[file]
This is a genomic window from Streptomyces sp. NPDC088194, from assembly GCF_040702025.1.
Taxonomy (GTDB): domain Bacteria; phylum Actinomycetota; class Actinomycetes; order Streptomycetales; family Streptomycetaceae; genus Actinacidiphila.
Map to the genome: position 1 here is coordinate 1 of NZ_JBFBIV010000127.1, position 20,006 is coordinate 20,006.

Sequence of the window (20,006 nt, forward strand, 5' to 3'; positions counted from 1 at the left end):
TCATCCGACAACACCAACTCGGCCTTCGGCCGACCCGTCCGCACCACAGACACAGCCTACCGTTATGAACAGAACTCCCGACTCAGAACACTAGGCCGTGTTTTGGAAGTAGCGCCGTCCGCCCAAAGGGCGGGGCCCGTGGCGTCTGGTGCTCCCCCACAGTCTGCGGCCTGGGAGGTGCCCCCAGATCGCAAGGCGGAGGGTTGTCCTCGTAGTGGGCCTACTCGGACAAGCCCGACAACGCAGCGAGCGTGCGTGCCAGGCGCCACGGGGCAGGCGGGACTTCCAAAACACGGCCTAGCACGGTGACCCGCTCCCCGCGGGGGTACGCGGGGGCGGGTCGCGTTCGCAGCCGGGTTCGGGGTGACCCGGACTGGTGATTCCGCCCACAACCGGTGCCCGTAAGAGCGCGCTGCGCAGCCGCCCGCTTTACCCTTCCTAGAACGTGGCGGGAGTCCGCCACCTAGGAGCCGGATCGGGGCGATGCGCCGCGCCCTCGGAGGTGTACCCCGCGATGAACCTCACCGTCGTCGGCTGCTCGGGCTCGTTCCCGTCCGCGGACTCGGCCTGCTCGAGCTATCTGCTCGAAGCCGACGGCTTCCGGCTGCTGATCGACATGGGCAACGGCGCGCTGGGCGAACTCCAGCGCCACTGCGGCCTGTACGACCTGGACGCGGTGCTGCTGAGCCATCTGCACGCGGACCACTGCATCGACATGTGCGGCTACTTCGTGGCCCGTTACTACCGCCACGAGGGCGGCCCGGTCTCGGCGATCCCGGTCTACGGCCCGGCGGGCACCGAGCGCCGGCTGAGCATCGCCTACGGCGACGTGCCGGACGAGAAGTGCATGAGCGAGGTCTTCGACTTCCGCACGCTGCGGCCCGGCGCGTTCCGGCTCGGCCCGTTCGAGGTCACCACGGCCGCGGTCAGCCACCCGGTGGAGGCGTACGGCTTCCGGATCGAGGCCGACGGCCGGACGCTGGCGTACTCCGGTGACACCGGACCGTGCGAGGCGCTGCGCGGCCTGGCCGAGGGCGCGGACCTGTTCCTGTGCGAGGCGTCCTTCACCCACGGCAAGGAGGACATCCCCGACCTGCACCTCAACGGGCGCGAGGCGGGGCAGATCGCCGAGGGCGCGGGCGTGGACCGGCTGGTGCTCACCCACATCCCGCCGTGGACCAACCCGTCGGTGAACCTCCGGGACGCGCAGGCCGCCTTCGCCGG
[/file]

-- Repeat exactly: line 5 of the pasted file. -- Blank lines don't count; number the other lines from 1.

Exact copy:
TCATCCGACAACACCAACTCGGCCTTCGGCCGACCCGTCCGCACCACAGACACAGCCTACCGTTATGAACAGAACTCCCGACTCAGAACACTAGGCCGTGTTTTGGAAGTAGCGCCGTCCGCCCAAAGGGCGGGGCCCGTGGCGTCTGGTGCTCCCCCACAGTCTGCGGCCTGGGAGGTGCCCCCAGATCGCAAGGCGGAGGGTTGTCCTCGTAGTGGGCCTACTCGGACAAGCCCGACAACGCAGCGAGCGTGCGTGCCAGGCGCCACGGGGCAGGCGGGACTTCCAAAACACGGCCTAGCACGGTGACCCGCTCCCCGCGGGGGTACGCGGGGGCGGGTCGCGTTCGCAGCCGGGTTCGGGGTGACCCGGACTGGTGATTCCGCCCACAACCGGTGCCCGTAAGAGCGCGCTGCGCAGCCGCCCGCTTTACCCTTCCTAGAACGTGGCGGGAGTCCGCCACCTAGGAGCCGGATCGGGGCGATGCGCCGCGCCCTCGGAGGTGTACCCCGCGATGAACCTCACCGTCGTCGGCTGCTCGGGCTCGTTCCCGTCCGCGGACTCGGCCTGCTCGAGCTATCTGCTCGAAGCCGACGGCTTCCGGCTGCTGATCGACATGGGCAACGGCGCGCTGGGCGAACTCCAGCGCCACTGCGGCCTGTACGACCTGGACGCGGTGCTGCTGAGCCATCTGCACGCGGACCACTGCATCGACATGTGCGGCTACTTCGTGGCCCGTTACTACCGCCACGAGGGCGGCCCGGTCTCGGCGATCCCGGTCTACGGCCCGGCGGGCACCGAGCGCCGGCTGAGCATCGCCTACGGCGACGTGCCGGACGAGAAGTGCATGAGCGAGGTCTTCGACTTCCGCACGCTGCGGCCCGGCGCGTTCCGGCTCGGCCCGTTCGAGGTCACCACGGCCGCGGTCAGCCACCCGGTGGAGGCGTACGGCTTCCGGATCGAGGCCGACGGCCGGACGCTGGCGTACTCCGGTGACACCGGACCGTGCGAGGCGCTGCGCGGCCTGGCCGAGGGCGCGGACCTGTTCCTGTGCGAGGCGTCCTTCACCCACGGCAAGGAGGACATCCCCGACCTGCACCTCAACGGGCGCGAGGCGGGGCAGATCGCCGAGGGCGCGGGCGTGGACCGGCTGGTGCTCACCCACATCCCGCCGTGGACCAACCCGTCGGTGAACCTCCGGGACGCGCAGGCCGCCTTCGCCGG